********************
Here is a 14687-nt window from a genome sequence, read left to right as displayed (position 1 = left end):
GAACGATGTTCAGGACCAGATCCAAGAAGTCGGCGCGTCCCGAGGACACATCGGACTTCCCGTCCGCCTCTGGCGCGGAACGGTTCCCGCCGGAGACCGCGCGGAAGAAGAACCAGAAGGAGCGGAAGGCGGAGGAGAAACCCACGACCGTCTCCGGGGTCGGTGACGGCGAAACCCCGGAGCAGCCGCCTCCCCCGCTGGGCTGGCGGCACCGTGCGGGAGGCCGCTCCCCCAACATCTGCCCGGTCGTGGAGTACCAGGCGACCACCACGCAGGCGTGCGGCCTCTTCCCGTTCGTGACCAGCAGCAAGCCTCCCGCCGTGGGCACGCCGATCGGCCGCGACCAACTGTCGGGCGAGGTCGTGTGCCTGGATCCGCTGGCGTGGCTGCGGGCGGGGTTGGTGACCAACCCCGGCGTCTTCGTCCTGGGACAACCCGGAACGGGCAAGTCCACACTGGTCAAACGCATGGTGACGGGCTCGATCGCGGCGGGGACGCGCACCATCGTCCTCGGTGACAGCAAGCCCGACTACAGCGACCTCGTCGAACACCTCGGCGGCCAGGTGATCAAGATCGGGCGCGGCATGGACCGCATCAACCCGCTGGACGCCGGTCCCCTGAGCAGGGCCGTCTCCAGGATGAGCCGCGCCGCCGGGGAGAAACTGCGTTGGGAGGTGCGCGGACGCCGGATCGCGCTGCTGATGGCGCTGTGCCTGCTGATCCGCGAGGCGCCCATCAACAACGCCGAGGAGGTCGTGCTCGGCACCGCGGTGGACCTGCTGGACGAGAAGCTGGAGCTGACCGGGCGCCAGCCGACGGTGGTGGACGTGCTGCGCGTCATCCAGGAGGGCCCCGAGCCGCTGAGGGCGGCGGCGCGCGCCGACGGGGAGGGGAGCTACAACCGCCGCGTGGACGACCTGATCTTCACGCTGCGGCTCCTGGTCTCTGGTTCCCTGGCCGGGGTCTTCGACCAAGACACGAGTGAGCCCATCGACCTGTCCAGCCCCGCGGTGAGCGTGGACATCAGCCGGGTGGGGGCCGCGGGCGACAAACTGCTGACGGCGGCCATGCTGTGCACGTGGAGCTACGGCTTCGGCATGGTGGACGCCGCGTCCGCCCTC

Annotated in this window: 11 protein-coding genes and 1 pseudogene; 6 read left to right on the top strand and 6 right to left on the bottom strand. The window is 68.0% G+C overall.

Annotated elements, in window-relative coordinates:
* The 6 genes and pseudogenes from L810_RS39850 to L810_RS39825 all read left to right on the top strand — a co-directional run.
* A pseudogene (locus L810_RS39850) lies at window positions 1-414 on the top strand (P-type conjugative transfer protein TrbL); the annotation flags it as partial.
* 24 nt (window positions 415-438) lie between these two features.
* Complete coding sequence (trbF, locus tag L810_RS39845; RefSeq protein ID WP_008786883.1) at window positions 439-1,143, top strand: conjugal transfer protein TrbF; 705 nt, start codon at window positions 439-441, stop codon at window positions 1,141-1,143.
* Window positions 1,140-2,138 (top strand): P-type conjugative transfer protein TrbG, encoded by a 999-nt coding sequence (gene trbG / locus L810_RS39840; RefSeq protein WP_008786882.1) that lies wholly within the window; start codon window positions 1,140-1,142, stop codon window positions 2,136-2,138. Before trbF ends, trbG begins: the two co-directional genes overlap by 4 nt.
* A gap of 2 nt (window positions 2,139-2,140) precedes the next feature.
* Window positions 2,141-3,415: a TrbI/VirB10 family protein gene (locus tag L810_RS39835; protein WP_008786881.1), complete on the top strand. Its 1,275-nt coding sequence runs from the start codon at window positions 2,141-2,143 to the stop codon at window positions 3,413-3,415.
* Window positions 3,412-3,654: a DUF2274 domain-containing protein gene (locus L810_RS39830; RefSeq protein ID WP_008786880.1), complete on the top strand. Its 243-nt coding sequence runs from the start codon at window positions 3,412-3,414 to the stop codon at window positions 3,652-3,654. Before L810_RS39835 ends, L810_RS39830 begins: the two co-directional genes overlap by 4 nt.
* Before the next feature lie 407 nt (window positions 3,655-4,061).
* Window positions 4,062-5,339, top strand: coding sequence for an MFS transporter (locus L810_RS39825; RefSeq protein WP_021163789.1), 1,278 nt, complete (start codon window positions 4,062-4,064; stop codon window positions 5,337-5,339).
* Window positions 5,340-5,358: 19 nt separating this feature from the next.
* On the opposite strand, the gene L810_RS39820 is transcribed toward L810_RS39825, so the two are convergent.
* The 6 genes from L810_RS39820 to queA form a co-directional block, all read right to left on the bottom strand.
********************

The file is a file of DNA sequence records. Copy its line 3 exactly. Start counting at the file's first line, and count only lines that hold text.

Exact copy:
Annotated in this window: 11 protein-coding genes and 1 pseudogene; 6 read left to right on the top strand and 6 right to left on the bottom strand. The window is 68.0% G+C overall.